Having walked into a my current position where the company had already invested in dedupe devices and pretty much already abandoned their old tape library, I recommended they buy into a new library to augment their dedupe storage that, at best, had about 30 days' worth of storage, and give us monthly/quarterly/yearly archives, as well as permanent storage for decomissioned VM's. We got into one for relatively cheap and they said why not. One external audit later, the auditors gave us an atta-boy for having the tape storage, sighting things like the crypto-locker that will sit dormant for 3-6 months before waking up and wiping out backups. Well beyond our ~30 days. Having tape backup would get you back to at least *something*, even if it might be a month old, or however depending upon how often you write to tape. So, again, respectfully to all, TAPE IS NOT DEAD. Sorry dedupe sales guys.
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Re: New ransomware that targets backups. Are we susceptible

Veeam Logoby masonit » Wed Feb 24, 2016 9:52 am

Hi Gostev

What are you thoughts about Endpoint backup then? When backup to VBR server you have to open up ports for SMB traffic between EP client and VBR server. Not a ideal solution. :)

\Masonit
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Re: New ransomware that targets backups. Are we susceptible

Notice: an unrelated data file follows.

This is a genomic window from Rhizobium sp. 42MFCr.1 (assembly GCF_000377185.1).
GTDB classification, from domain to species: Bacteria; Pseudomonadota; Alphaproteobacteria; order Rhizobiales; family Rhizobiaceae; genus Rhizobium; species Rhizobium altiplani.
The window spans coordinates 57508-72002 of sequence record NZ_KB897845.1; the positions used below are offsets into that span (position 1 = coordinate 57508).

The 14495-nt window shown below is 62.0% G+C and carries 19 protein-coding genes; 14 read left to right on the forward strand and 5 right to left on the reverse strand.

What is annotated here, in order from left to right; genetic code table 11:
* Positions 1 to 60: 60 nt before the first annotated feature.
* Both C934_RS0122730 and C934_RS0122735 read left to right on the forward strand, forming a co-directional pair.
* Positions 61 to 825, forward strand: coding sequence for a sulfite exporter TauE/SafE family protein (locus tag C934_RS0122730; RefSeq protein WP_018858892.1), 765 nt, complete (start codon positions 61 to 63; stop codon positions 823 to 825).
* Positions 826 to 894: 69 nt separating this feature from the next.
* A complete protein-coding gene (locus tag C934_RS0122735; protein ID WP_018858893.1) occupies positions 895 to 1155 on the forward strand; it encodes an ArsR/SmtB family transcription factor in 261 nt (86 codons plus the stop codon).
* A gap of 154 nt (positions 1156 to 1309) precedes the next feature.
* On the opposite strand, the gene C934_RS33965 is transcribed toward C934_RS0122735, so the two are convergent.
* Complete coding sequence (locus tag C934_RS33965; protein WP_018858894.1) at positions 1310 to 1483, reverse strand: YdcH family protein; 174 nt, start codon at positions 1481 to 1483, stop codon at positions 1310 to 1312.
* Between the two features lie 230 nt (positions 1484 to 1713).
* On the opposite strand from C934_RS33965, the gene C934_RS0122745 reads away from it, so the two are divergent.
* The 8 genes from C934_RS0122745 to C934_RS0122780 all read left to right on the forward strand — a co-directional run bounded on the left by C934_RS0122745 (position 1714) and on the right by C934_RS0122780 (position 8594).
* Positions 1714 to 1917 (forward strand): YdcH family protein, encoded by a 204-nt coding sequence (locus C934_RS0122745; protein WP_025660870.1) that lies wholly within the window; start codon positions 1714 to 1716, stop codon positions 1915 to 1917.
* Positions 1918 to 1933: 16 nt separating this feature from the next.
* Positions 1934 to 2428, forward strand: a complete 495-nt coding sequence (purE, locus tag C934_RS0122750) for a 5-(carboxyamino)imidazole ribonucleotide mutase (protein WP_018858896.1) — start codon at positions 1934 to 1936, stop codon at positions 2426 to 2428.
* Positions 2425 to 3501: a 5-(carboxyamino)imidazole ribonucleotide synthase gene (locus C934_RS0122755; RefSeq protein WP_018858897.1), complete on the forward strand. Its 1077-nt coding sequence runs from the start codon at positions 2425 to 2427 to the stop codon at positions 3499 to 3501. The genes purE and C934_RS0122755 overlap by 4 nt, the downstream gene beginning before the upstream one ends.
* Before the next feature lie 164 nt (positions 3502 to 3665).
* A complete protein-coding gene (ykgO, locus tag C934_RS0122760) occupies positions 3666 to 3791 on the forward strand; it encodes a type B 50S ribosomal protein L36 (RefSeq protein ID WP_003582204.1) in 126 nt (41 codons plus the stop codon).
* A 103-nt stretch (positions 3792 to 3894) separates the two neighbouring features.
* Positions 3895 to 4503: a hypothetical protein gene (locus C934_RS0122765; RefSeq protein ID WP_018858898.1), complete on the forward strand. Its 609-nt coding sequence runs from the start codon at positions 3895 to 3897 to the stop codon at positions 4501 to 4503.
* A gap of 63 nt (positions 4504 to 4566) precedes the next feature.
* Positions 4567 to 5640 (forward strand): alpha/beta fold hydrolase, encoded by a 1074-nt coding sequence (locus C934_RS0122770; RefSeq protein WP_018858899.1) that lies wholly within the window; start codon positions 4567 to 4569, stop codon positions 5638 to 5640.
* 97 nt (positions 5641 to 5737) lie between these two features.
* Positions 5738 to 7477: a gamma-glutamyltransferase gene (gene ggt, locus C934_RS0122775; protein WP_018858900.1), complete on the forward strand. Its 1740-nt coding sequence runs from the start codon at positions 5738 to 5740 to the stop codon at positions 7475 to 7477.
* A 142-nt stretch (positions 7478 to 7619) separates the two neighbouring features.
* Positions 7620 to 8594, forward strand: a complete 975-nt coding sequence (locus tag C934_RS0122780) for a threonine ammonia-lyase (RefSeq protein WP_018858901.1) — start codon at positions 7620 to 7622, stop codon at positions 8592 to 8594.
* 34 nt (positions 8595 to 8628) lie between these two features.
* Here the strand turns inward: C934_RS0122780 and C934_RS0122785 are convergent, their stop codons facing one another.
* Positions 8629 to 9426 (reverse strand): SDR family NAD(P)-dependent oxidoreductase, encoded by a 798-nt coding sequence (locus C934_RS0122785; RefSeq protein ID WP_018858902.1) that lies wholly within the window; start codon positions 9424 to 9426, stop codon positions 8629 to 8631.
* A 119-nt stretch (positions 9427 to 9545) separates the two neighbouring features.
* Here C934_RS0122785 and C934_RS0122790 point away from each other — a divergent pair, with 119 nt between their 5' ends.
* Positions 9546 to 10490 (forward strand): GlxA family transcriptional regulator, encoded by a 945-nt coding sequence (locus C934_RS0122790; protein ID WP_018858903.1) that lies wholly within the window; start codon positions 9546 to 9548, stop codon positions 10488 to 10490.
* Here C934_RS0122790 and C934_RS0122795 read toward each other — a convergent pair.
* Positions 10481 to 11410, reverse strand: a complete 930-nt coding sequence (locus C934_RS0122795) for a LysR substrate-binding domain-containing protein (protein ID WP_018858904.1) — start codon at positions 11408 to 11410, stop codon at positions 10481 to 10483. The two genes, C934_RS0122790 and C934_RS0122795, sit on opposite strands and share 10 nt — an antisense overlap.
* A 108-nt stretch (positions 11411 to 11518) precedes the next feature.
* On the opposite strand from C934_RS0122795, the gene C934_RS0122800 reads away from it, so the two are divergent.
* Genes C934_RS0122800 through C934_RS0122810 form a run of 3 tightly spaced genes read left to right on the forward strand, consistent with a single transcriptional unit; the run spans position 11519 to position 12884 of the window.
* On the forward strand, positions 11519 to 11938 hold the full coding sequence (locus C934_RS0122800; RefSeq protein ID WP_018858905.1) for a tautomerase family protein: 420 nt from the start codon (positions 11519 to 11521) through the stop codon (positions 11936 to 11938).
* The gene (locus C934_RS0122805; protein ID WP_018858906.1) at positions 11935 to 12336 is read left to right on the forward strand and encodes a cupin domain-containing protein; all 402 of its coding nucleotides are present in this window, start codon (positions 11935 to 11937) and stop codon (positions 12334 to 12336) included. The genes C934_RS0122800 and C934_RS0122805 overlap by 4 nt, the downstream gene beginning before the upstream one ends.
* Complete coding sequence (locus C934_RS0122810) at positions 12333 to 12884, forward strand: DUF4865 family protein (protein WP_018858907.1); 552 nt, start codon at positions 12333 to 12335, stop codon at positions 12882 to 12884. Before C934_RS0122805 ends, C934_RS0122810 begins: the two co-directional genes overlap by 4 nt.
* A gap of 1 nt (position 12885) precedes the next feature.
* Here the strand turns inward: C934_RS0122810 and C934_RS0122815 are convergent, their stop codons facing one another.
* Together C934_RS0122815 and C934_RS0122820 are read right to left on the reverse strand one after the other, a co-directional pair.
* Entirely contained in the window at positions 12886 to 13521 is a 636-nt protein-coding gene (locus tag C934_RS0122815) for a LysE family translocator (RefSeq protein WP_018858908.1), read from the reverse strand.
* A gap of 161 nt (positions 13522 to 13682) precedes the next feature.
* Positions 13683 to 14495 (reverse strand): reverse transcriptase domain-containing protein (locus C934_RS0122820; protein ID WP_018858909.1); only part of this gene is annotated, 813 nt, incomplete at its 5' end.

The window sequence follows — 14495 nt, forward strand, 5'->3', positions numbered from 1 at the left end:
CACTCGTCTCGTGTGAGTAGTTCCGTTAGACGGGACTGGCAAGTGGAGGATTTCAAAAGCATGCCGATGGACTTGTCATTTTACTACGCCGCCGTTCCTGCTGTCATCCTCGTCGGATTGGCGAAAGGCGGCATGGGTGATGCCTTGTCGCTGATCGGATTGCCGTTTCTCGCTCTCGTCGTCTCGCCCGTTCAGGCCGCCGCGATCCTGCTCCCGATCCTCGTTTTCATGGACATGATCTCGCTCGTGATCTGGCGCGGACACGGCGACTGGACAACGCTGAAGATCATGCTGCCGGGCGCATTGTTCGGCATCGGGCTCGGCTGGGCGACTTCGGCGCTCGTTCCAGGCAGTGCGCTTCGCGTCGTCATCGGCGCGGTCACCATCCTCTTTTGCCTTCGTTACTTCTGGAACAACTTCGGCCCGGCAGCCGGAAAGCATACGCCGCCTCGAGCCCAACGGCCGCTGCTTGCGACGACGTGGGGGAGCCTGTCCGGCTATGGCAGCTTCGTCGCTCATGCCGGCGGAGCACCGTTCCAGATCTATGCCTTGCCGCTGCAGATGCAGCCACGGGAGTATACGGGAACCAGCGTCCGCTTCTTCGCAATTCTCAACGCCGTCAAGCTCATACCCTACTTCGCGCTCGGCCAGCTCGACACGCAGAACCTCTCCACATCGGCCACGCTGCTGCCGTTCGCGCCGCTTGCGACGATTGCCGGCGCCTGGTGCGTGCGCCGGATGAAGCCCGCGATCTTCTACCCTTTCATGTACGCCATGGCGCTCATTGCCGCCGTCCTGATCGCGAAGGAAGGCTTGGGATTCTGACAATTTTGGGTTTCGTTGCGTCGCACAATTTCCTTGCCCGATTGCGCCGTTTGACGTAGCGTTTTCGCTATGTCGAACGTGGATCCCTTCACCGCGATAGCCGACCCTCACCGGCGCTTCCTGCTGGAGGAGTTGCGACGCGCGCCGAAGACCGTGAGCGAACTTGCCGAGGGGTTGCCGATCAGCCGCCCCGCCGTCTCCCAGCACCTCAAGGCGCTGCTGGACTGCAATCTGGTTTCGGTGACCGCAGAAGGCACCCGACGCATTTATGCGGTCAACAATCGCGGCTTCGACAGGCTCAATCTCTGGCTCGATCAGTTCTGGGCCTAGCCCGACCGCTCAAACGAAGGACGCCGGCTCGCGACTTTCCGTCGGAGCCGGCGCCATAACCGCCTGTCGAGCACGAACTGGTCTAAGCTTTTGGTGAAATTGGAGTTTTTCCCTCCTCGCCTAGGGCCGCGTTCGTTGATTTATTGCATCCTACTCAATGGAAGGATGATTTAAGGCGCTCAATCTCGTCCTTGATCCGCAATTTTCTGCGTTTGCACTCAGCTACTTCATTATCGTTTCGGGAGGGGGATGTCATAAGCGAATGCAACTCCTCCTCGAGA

Veeam Logoby Gostev » Wed Feb 24, 2016 1:30 pm 1 person likes this post

Hi. That's not entirely correct. Backup from VEB to Veeam backup repository is done through the proprietary protocol. There is no need to open up ports for SMB traffic between EP client and VBR server, as SMB traffic only flows between the gateway server specified in shared folder repository setting, and the share. While source data mover (running on the endpoint) and target data mover (running on the gateway server) chat with each other using the proprietary protocol. So, you're safe until someone builds CryptoLocker that is specifically designed to attack Veeam repositories.
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Re: New ransomware that targets backups. Are we susceptible

Veeam Logoby larry » Wed Feb 24, 2016 3:35 pm

Veeam controlling the SAN snapshots would also be safe.
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Re: New ransomware that targets backups. Are we susceptible

Veeam Logoby masonit » Wed Feb 24, 2016 3:45 pm

Ok thanks for the info. Seems to be something I have totally missed, my bad. I am trying to find more info about this gateway server thing. :) Looking at the user guide for VEB but can't find much info about the gateway there. Where to look?

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Re: New ransomware that targets backups. Are we susceptible

Veeam Logoby Gostev » Wed Feb 24, 2016 10:08 pm

Veeam Help Center (Technical Documentation) > Veeam Backup & Replication > User Guide for VMware vSphere > Administration > Setting Up Backup Infrastructure > Assigning Roles of Backup Infrastructure Components > Configuring Simple Backup Repositories > Adding Simple Backup Repositories > Step 5. Specify Server or Shared Folder Settings > Shared Folder